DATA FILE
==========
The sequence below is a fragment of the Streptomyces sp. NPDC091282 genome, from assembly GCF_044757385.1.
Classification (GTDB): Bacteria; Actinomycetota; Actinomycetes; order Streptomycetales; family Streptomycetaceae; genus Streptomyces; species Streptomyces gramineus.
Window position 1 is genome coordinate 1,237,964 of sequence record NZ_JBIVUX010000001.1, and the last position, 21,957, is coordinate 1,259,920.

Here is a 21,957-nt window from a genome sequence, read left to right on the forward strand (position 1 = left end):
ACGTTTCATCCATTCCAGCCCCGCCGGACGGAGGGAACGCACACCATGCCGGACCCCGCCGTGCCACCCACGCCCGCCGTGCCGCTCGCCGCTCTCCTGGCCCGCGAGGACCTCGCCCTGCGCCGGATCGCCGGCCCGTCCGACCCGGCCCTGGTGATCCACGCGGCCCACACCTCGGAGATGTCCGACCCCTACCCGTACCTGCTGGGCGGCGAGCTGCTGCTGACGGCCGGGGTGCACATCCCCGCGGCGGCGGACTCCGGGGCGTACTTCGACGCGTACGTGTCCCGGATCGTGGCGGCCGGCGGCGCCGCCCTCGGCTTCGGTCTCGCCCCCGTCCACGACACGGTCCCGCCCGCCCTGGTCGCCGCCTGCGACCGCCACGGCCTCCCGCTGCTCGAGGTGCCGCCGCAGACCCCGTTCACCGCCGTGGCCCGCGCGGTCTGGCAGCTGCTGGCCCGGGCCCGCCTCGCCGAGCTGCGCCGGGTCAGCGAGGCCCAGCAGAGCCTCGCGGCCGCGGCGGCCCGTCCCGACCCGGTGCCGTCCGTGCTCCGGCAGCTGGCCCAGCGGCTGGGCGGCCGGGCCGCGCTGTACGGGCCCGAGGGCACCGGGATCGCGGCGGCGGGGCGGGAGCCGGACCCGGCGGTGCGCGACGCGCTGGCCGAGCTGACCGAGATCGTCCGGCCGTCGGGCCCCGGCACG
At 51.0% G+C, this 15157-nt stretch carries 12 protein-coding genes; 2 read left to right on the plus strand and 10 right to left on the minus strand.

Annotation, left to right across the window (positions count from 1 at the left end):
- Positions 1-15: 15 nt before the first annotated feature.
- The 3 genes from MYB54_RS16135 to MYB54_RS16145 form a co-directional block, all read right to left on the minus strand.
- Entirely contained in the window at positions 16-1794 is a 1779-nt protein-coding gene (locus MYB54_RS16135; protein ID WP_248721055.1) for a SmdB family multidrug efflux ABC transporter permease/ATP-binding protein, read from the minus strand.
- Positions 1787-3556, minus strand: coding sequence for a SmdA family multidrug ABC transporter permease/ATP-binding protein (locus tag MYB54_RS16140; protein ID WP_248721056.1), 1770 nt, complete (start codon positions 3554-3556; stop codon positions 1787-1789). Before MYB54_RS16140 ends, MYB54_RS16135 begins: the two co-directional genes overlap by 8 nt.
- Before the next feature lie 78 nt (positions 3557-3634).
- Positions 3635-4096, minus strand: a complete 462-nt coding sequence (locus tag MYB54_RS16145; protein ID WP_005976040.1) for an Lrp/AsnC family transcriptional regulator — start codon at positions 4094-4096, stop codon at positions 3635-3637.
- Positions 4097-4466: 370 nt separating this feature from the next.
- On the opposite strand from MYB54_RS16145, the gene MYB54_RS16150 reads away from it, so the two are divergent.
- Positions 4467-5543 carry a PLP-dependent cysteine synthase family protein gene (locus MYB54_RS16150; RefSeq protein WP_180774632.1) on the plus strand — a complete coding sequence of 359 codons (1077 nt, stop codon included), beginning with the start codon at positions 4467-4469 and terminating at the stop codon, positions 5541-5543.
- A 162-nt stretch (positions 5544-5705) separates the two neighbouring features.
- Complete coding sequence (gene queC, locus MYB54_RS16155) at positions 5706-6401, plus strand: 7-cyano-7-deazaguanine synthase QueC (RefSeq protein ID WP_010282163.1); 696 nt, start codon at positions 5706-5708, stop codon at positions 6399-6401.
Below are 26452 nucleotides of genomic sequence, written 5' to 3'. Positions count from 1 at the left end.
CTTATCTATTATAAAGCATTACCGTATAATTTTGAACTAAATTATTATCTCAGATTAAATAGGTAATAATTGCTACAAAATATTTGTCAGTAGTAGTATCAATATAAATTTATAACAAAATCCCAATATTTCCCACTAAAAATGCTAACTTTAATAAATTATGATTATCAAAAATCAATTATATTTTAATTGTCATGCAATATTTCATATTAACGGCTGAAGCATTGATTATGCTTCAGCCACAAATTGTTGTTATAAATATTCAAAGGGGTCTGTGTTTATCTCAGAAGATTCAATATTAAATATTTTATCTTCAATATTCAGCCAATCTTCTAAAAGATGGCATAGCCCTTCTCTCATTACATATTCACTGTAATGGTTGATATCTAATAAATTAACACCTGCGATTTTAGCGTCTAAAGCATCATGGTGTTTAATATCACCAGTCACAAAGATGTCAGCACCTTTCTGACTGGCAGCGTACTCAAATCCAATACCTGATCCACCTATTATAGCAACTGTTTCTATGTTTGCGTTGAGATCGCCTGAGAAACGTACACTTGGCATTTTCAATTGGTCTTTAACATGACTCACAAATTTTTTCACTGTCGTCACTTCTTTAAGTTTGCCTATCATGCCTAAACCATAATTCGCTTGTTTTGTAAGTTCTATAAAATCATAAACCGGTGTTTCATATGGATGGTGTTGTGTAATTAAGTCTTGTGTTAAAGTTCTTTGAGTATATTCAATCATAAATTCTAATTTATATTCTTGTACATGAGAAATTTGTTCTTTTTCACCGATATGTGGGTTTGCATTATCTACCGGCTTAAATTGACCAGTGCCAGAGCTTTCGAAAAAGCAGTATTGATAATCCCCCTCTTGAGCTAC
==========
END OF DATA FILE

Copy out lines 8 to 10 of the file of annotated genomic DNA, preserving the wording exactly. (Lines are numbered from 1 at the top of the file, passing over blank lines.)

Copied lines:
- Positions 1-15: 15 nt before the first annotated feature.
- The 3 genes from MYB54_RS16135 to MYB54_RS16145 form a co-directional block, all read right to left on the minus strand.
- Entirely contained in the window at positions 16-1794 is a 1779-nt protein-coding gene (locus MYB54_RS16135; protein ID WP_248721055.1) for a SmdB family multidrug efflux ABC transporter permease/ATP-binding protein, read from the minus strand.